DEFENDING champion Sergio Garcia racked up 13 shots at the par-five 15th on Thursday, matching the highest score recorded at any hole in the US Masters.
Garcia's hopes of successfully defending his title were in tatters after his meltdown at Augusta National.
In scenes more resembling the fictional movie Tin Cup than a major championship, Garcia drowned five balls in the pond guarding the green and the Spaniard's hopes of becoming the fourth man to win consecutive Green Jackets all but disappeared.
His remarkable 13 was a record score for the hole with the previous worst being an 11, which was done by three players - Jumbo Ozaki in 1987, Ben Crenshaw in 1998 and Ignacio Garrido in 1999.
After his second shot - with a six iron from 206 yards - found the water in front of the green, Garcia took a penalty drop and left himself around 90 yards to the green, but repeatedly hit wedge shots onto the putting surface and watched them spin back into the hazard.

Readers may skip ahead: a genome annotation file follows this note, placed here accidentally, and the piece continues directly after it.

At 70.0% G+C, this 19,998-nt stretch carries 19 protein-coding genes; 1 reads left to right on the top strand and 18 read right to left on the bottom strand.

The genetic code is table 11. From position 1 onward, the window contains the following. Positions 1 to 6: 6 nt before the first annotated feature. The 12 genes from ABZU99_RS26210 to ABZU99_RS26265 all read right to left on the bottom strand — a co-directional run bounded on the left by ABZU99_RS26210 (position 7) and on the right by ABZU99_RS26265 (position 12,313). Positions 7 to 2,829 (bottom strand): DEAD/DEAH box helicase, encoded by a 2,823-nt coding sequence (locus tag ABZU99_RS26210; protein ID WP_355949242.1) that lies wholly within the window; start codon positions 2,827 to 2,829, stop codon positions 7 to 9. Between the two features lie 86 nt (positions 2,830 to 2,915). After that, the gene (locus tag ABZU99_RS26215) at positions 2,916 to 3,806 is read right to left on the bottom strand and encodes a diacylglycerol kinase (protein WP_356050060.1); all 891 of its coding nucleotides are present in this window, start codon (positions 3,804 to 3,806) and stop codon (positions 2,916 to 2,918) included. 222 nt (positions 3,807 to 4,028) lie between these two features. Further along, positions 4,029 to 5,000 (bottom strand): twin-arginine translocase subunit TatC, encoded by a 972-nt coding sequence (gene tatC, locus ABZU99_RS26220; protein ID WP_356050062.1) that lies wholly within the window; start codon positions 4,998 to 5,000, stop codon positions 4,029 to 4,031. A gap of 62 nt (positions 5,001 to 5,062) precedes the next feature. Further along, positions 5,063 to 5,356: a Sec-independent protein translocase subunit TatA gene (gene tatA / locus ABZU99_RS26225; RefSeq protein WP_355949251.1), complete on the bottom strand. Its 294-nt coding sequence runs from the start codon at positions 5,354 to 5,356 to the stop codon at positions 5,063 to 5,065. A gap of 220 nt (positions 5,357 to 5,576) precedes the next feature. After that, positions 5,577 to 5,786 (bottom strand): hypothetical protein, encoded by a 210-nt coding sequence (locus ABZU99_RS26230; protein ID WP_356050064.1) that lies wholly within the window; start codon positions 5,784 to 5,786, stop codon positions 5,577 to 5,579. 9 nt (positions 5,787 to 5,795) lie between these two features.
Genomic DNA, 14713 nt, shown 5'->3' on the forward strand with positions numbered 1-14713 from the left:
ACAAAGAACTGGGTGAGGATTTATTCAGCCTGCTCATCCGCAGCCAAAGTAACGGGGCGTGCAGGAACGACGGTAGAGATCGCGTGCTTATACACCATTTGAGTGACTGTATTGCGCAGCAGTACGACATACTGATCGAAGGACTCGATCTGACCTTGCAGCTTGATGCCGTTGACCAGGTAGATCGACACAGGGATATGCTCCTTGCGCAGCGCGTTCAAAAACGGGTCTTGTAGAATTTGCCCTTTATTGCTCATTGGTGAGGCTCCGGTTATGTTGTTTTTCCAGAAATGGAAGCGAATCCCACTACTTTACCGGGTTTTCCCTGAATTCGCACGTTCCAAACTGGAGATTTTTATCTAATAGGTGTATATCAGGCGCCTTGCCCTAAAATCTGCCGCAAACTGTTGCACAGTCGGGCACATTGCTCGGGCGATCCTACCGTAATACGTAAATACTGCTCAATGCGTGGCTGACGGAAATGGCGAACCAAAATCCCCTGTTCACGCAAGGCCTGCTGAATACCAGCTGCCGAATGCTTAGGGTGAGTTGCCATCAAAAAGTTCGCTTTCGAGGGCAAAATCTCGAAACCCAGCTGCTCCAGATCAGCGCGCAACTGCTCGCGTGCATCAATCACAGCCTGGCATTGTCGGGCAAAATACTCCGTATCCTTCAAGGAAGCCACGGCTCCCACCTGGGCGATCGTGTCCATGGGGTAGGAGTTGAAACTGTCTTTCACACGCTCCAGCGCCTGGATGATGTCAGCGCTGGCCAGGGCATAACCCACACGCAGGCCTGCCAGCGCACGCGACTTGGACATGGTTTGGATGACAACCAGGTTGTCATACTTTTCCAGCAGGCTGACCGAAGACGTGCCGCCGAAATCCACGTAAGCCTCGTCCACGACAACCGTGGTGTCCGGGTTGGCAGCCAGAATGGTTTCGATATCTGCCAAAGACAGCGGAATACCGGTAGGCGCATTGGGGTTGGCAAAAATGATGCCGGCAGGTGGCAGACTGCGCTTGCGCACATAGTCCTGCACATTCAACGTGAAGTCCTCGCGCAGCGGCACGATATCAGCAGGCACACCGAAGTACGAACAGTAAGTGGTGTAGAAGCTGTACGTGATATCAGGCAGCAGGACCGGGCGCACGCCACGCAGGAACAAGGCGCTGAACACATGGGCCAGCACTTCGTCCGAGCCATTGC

"I thought it was perfect, straight at the flag," the Spaniard said.
"If it carries probably two more feet, it's probably good.
"I don't know what to tell you. It's one of those things. I feel like it's the first time in my career where I make a 13 without missing a shot. Simple as that.
"I felt like I hit a lot of good shots and unfortunately the ball just didn't want to stop. So it's just unfortunate, but that's what it is.
"It's not the first time the pin's been there, but with the firmness of the greens and everything I felt like the ball was going to stop and unfortunately for whatever reason it didn't want to."
Garcia was two over par before the setback and he gathered himself to birdie the next hole before carding nine-over-par 81.
He matched Tom Weiskopf and Tommy Nakajima for the worst score at a single hole in the Masters.
Weiskopf's 13 occurred at the par-three 12th in 1980 while Nakajima's 13 was at the par-five 13th in 1978.
In the 1996 movie Tin Cup, Kevin Costener's character - Roy McAvoy - was in contention playing the final hole at a US Open, only to run up a 12 after repeatedly finding the water with his approach shot.
Maybe one day Garcia's epic meltdown will find its way onto the big screens.